High schools where football isn’t king
A portion of the $2 million that was stolen from the Crowley Independent School District in a wire fraud scheme has been found, according to officials.
Superintendent Michael McFarland did not specify how much of the money has been found.
“I want to assure our community that Crowley ISD remains financially strong, and no district projects have been affected by this crime,” he said in a statement released to the Star-Telegram.
The wire fraud charge against a 61-year-old man accused of duping the school was dismissed without prejudice, according to court records, meaning charges could be filed again at a later date.
Donald Howard Conkright — who lives and was arrested in South Florida — was scheduled to go to trial in Fort Worth next month, but on Monday, the U.S. Attorney for the Northern District of Texas filed a motion to dismiss the February indictment against Conkright.
According to spokeswoman Erin Dooley, “The case was dismissed without prejudice in our district — but the investigation is still open, and Mr. Conkright is subject to prosecution in multiple districts.”
Conkright’s public defender has not returned a call for comment.
Investigators have also said they’re working to identify additional suspects.
McFarland said the district has put numerous safeguards in place to prevent future fraud, “including stronger safety procedures in our finance and technology departments. Every Crowley ISD employee now receives cybersecurity training, and staff members with more access to sensitive information are required to complete additional training.”
On Oct. 24, the director of accounting for the Crowley school district received an email that appeared to be from an accountant at Steele & Freeman Inc., a construction company that is a vendor for the school. The email claimed it was providing updated banking information for Steele & Freeman for payments the school district owed the company.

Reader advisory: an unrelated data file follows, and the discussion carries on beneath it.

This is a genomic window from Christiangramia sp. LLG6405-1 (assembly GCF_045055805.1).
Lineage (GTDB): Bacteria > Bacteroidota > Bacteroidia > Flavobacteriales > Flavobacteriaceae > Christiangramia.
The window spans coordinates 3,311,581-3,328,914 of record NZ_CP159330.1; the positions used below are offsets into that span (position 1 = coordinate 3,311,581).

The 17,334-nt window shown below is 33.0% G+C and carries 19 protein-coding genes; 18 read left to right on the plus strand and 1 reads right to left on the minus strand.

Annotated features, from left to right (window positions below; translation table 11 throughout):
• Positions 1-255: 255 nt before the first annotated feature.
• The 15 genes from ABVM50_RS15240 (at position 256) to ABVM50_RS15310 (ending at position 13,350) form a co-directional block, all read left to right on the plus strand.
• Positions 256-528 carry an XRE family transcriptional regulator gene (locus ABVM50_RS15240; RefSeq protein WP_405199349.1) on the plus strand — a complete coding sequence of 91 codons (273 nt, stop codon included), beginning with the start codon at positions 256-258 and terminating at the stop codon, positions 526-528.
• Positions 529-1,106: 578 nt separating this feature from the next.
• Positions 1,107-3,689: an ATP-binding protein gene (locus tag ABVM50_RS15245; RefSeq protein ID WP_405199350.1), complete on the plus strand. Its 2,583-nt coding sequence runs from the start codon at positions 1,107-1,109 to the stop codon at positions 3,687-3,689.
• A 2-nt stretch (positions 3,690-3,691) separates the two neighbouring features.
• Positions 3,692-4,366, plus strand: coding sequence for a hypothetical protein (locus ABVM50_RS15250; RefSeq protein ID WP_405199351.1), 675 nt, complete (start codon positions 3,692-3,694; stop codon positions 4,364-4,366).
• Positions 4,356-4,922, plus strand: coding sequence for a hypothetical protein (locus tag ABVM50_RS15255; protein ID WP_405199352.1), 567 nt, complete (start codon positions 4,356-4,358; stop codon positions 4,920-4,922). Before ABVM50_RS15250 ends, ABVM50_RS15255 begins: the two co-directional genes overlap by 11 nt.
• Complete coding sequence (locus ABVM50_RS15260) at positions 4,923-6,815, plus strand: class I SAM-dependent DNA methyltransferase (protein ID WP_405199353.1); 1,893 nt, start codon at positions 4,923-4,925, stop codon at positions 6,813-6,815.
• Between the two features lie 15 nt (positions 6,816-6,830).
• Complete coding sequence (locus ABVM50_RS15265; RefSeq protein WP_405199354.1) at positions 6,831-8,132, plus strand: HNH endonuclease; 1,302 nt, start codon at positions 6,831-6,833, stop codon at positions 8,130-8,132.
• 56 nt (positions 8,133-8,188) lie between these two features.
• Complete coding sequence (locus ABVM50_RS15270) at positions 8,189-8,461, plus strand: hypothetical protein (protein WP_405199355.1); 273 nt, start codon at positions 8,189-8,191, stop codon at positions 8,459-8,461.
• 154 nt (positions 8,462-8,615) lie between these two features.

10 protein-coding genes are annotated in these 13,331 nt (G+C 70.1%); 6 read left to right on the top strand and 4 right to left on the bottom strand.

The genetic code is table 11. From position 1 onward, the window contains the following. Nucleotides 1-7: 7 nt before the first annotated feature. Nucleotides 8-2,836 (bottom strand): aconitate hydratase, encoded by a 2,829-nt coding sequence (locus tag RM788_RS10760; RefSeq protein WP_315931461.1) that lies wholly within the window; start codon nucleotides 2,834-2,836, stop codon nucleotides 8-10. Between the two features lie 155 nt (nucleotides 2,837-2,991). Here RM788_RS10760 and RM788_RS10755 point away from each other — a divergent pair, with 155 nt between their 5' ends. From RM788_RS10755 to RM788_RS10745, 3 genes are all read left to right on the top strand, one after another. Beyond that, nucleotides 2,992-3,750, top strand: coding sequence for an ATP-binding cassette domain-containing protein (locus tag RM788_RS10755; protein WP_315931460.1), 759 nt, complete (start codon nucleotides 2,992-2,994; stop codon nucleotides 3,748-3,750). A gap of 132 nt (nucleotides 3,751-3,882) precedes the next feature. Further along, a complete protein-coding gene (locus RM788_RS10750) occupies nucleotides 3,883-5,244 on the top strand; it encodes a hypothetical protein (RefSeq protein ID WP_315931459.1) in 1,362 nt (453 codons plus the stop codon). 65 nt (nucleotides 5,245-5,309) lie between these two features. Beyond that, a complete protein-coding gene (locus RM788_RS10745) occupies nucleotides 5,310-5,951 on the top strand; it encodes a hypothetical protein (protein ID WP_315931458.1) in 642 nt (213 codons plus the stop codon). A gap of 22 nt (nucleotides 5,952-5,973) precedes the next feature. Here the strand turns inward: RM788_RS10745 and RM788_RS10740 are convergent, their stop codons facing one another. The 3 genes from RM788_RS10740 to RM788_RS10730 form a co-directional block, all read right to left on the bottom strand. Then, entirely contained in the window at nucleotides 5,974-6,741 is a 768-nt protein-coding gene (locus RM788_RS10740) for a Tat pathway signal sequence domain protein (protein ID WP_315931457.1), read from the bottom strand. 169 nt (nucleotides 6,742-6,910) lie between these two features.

The school district initially sent a $1 payment to the account to make sure it worked. When it confirmed it did, it continued the payments.
The school district sent a payment of $522,588.98 to the new bank account on Nov. 13. The next day, the school district sent the bank account more than $1.4 million, court documents say.
At some point, the FBI became involved and found that the bank account provided to the district was owned by Conkright. He had no connection to Steele & Freeman or the school district, the documents say.
Court filings accused Conkright of making 51 withdrawals from the account between Nov. 13 and Nov. 18, totaling $1.9 million. He bought Rolex watches and a BMW with the money, records say.
The school district has not said if the faculty member who approved of the payments has been reprimanded.
The district has several construction projects in the works, including the new June W. Davis Elementary School, scheduled to open in the fall. The Bill R. Johnson Career and Tech Education Center and Crowley Collegiate Academy will open next year.
Other projects are the fine arts expansions, North Crowley High gym expansion, Crowley ninth grade addition and a new operations facility.